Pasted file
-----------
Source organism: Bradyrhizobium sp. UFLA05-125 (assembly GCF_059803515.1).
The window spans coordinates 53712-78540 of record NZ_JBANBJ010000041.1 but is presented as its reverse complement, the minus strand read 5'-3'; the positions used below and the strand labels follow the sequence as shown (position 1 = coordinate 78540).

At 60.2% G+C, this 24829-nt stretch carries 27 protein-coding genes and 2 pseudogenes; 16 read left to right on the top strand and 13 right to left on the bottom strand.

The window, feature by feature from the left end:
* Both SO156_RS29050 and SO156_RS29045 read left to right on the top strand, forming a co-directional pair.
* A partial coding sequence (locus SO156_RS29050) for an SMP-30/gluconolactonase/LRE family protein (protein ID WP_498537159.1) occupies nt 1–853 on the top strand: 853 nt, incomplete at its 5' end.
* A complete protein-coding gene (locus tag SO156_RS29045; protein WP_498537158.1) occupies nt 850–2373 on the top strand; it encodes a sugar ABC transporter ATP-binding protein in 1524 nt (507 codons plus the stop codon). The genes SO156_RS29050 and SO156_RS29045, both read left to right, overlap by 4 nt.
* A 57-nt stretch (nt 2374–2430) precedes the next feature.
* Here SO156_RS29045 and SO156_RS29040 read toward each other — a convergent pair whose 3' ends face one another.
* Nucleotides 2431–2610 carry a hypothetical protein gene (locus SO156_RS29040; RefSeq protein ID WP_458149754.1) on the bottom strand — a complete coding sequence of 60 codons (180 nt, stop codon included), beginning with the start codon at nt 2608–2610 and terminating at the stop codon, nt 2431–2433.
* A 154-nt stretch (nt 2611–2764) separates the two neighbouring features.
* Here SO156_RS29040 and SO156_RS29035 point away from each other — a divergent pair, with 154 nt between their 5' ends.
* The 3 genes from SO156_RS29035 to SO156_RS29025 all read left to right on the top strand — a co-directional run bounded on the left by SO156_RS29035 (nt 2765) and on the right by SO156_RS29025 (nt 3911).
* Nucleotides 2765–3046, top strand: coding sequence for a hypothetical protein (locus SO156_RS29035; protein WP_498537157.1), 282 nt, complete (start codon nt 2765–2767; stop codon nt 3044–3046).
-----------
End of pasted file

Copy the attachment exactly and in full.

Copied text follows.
Source organism: Bradyrhizobium sp. UFLA05-125 (assembly GCF_059803515.1).
The window spans coordinates 53712-78540 of record NZ_JBANBJ010000041.1 but is presented as its reverse complement, the minus strand read 5'-3'; the positions used below and the strand labels follow the sequence as shown (position 1 = coordinate 78540).

At 60.2% G+C, this 24829-nt stretch carries 27 protein-coding genes and 2 pseudogenes; 16 read left to right on the top strand and 13 right to left on the bottom strand.

The window, feature by feature from the left end:
* Both SO156_RS29050 and SO156_RS29045 read left to right on the top strand, forming a co-directional pair.
* A partial coding sequence (locus SO156_RS29050) for an SMP-30/gluconolactonase/LRE family protein (protein ID WP_498537159.1) occupies nt 1–853 on the top strand: 853 nt, incomplete at its 5' end.
* A complete protein-coding gene (locus tag SO156_RS29045; protein WP_498537158.1) occupies nt 850–2373 on the top strand; it encodes a sugar ABC transporter ATP-binding protein in 1524 nt (507 codons plus the stop codon). The genes SO156_RS29050 and SO156_RS29045, both read left to right, overlap by 4 nt.
* A 57-nt stretch (nt 2374–2430) precedes the next feature.
* Here SO156_RS29045 and SO156_RS29040 read toward each other — a convergent pair whose 3' ends face one another.
* Nucleotides 2431–2610 carry a hypothetical protein gene (locus SO156_RS29040; RefSeq protein ID WP_458149754.1) on the bottom strand — a complete coding sequence of 60 codons (180 nt, stop codon included), beginning with the start codon at nt 2608–2610 and terminating at the stop codon, nt 2431–2433.
* A 154-nt stretch (nt 2611–2764) separates the two neighbouring features.
* Here SO156_RS29040 and SO156_RS29035 point away from each other — a divergent pair, with 154 nt between their 5' ends.
* The 3 genes from SO156_RS29035 to SO156_RS29025 all read left to right on the top strand — a co-directional run bounded on the left by SO156_RS29035 (nt 2765) and on the right by SO156_RS29025 (nt 3911).
* Nucleotides 2765–3046, top strand: coding sequence for a hypothetical protein (locus SO156_RS29035; protein WP_498537157.1), 282 nt, complete (start codon nt 2765–2767; stop codon nt 3044–3046).